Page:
The PCW Service is currently receiving on average 50 referrals from ED per month.

Working with Community Dental 

In Christchurch, parents of children who did not make sure they attended their dental appointment (DNAs) were referred to the Child and Family Safety Team by Community Dental and elevated to cases of potential neglect. The PCW Service was keen to intervene earlier as often the reasons why the child did not attend their dental appointment was a lack of transport or the appointment had been forgotten and the Dental team had been unable to contact the patient. The PCW Service worked with Community Dental Health Services to provide patient support to physically get them to their appointment. They re-established the link between patient and dental service and helped parents make a plan for ongoing care.

This collaboration was evaluated in June 2018 and the following positive outcomes were identified:

  • There were fewer did not attends (DNAs) for children. 
  • Links were made with families to reduce barriers to oral care interventions for children. 
  • Fewer referrals to the Child and Safety team. 
  • Families were linked to other community services.
  • Education of families to improve health literacy and empower clients to have a more active role in their own family’s oral health care.

Guided Release pilot with the Department of Corrections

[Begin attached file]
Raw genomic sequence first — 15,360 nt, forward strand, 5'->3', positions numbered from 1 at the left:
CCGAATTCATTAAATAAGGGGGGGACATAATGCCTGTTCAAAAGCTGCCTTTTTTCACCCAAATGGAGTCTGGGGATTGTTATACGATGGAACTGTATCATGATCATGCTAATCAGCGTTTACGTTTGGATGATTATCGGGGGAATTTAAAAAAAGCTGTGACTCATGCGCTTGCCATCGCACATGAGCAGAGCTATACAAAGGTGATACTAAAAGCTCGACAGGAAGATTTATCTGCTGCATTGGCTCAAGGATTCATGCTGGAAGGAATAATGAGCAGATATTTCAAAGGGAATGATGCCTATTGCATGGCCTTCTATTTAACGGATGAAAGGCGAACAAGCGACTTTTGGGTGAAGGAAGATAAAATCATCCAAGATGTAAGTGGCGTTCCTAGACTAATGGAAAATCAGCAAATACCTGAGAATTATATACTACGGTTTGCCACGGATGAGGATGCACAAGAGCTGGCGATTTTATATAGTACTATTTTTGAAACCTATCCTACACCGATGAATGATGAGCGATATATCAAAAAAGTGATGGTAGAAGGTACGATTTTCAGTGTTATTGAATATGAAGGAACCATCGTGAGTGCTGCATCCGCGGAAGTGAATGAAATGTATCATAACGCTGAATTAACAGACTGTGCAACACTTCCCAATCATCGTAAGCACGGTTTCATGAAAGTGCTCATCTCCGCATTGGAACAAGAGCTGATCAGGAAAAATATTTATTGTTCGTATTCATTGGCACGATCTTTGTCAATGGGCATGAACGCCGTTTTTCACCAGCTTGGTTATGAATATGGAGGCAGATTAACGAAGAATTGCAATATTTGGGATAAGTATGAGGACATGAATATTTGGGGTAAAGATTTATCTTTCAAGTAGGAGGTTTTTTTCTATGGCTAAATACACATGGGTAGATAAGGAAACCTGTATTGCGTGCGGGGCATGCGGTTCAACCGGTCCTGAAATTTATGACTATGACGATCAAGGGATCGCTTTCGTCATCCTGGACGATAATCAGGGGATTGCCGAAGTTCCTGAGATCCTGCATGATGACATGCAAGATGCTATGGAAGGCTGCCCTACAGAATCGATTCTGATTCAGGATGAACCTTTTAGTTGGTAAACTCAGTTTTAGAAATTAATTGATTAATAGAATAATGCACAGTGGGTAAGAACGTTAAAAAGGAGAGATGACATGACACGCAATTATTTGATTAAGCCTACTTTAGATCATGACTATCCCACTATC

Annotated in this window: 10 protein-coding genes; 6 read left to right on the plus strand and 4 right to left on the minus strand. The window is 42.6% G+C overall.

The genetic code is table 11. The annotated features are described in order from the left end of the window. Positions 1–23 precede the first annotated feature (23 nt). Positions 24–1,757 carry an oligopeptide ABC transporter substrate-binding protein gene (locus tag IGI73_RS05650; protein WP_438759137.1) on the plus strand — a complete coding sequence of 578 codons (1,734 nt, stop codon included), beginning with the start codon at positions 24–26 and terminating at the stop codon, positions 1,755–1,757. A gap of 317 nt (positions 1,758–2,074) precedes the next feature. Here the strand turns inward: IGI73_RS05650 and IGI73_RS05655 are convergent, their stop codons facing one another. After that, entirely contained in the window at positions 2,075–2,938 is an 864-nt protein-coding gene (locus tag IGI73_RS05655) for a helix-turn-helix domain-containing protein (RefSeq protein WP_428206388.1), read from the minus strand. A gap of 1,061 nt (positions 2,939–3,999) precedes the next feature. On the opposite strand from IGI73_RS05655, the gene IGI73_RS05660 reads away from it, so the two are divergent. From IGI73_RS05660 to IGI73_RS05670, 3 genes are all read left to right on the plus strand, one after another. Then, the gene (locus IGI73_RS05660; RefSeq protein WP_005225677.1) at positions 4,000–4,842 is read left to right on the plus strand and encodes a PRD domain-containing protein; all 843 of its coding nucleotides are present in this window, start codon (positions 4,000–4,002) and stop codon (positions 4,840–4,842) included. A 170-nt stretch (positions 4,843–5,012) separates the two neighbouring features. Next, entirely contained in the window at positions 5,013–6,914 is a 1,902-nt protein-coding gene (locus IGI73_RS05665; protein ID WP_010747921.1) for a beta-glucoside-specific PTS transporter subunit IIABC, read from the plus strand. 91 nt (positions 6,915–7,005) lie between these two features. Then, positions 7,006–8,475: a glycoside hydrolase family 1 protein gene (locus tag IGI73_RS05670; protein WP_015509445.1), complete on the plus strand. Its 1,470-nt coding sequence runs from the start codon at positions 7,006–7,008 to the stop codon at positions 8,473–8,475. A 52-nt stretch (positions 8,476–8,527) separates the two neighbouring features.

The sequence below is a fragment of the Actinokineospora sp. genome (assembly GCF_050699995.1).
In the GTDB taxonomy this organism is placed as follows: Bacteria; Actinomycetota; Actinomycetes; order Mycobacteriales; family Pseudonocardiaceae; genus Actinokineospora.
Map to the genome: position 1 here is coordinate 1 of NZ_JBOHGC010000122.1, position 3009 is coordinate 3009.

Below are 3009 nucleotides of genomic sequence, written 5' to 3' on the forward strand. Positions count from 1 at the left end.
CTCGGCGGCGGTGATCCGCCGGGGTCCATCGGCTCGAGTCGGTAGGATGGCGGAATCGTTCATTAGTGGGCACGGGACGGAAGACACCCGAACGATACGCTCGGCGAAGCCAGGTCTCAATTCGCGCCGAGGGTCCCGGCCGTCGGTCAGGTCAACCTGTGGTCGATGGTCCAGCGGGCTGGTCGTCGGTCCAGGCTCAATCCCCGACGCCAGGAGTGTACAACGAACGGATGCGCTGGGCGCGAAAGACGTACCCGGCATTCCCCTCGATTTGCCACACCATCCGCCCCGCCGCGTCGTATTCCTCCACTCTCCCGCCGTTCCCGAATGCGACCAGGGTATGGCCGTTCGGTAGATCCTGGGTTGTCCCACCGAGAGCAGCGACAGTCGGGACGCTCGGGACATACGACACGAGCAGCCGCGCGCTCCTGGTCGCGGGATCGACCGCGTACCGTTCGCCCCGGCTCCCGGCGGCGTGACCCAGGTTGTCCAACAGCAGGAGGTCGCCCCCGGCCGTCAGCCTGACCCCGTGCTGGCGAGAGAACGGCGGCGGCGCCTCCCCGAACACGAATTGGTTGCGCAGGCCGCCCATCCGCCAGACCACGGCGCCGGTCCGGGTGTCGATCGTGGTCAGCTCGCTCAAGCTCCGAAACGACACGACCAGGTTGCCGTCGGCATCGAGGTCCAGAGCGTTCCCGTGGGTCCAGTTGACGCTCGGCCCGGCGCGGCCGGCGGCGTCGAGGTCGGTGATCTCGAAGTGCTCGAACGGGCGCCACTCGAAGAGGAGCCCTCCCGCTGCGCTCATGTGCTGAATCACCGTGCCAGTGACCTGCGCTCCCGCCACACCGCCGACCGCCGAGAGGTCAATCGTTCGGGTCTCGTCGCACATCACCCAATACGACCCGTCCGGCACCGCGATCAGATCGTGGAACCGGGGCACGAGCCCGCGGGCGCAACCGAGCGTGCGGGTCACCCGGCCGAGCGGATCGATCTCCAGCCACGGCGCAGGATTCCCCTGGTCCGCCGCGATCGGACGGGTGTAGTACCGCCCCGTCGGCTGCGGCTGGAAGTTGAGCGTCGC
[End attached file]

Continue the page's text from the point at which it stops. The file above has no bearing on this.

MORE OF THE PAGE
On 27 March 2018 a Hui took place between Pegasus Health, He Waka Tapu, Corrections Guided Release and Christchurch Men's Prison Health Team to discuss how all agencies could work together to help prisoners that are part of the Guided Release process better reintegrate in terms of receiving primary health care.

The following decisions were made at the Hui:

  • PCWs could help prisoners with high needs / complex health needs on guided release to support them with General Practitioner enrolment, ensure their health needs are being seen to and addressing any barriers around accessing health services
  • This collaboration would start with a small group as a Pilot. 
  • The Pilot will begin in September 2018 and initially be reviewed three months later.

 

Enlisting the help of a Mental Health Educator to train and support PCWs

In October 2017 Pegasus Health applied to the New Zealand Red Cross (Canterbury) for funding to employ a Mental Health Clinician (Educator) to train and support PCWs working with people experiencing mental health issues.

The Mental Health Educator would work alongside individual PCWs to enhance their learning, their skills and confidence, and identify gaps they may have in accessing mental health care for these clients.

The application for funding was successful and on 1 July 2018 Dr Chris Taua, a mental health nurse by profession with a Doctorate in Mental Health, was contracted to the Mental Health Educator role.

Primary Mental Health

Chris says she is looking forward to supporting the PCWs advancing knowledge, skills and confidence to respond to people who have mental health issues.

“I see my role as providing mentoring, guidance and education according to individual PCW learning needs. Sometimes I will work with the individual and at other times in groups depending on needs and focus,” says Chris.